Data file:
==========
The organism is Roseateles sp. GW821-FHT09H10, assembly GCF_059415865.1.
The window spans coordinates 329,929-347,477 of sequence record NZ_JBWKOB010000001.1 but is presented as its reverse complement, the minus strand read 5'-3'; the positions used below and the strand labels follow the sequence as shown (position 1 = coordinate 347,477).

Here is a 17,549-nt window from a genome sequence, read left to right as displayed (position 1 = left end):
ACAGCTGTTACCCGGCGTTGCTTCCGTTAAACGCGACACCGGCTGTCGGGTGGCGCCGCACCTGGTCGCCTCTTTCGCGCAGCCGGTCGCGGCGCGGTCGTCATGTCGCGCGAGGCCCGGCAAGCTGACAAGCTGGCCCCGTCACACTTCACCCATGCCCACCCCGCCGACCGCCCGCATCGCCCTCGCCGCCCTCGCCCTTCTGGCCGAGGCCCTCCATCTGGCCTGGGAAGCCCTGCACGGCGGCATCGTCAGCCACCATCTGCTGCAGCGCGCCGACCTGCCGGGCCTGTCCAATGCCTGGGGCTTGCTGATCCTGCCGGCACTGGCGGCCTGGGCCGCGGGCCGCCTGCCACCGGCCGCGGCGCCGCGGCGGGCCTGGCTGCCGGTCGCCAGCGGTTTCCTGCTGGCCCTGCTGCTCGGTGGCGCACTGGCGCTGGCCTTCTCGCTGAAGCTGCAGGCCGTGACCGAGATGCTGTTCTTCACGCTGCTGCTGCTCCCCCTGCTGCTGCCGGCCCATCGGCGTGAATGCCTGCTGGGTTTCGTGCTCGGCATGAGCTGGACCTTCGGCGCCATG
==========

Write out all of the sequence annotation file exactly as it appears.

The organism is Roseateles sp. GW821-FHT09H10, assembly GCF_059415865.1.
The window spans coordinates 329,929-347,477 of sequence record NZ_JBWKOB010000001.1 but is presented as its reverse complement, the minus strand read 5'-3'; the positions used below and the strand labels follow the sequence as shown (position 1 = coordinate 347,477).

Here is a 17,549-nt window from a genome sequence, read left to right as displayed (position 1 = left end):
ACAGCTGTTACCCGGCGTTGCTTCCGTTAAACGCGACACCGGCTGTCGGGTGGCGCCGCACCTGGTCGCCTCTTTCGCGCAGCCGGTCGCGGCGCGGTCGTCATGTCGCGCGAGGCCCGGCAAGCTGACAAGCTGGCCCCGTCACACTTCACCCATGCCCACCCCGCCGACCGCCCGCATCGCCCTCGCCGCCCTCGCCCTTCTGGCCGAGGCCCTCCATCTGGCCTGGGAAGCCCTGCACGGCGGCATCGTCAGCCACCATCTGCTGCAGCGCGCCGACCTGCCGGGCCTGTCCAATGCCTGGGGCTTGCTGATCCTGCCGGCACTGGCGGCCTGGGCCGCGGGCCGCCTGCCACCGGCCGCGGCGCCGCGGCGGGCCTGGCTGCCGGTCGCCAGCGGTTTCCTGCTGGCCCTGCTGCTCGGTGGCGCACTGGCGCTGGCCTTCTCGCTGAAGCTGCAGGCCGTGACCGAGATGCTGTTCTTCACGCTGCTGCTGCTCCCCCTGCTGCTGCCGGCCCATCGGCGTGAATGCCTGCTGGGTTTCGTGCTCGGCATGAGCTGGACCTTCGGCGCCATG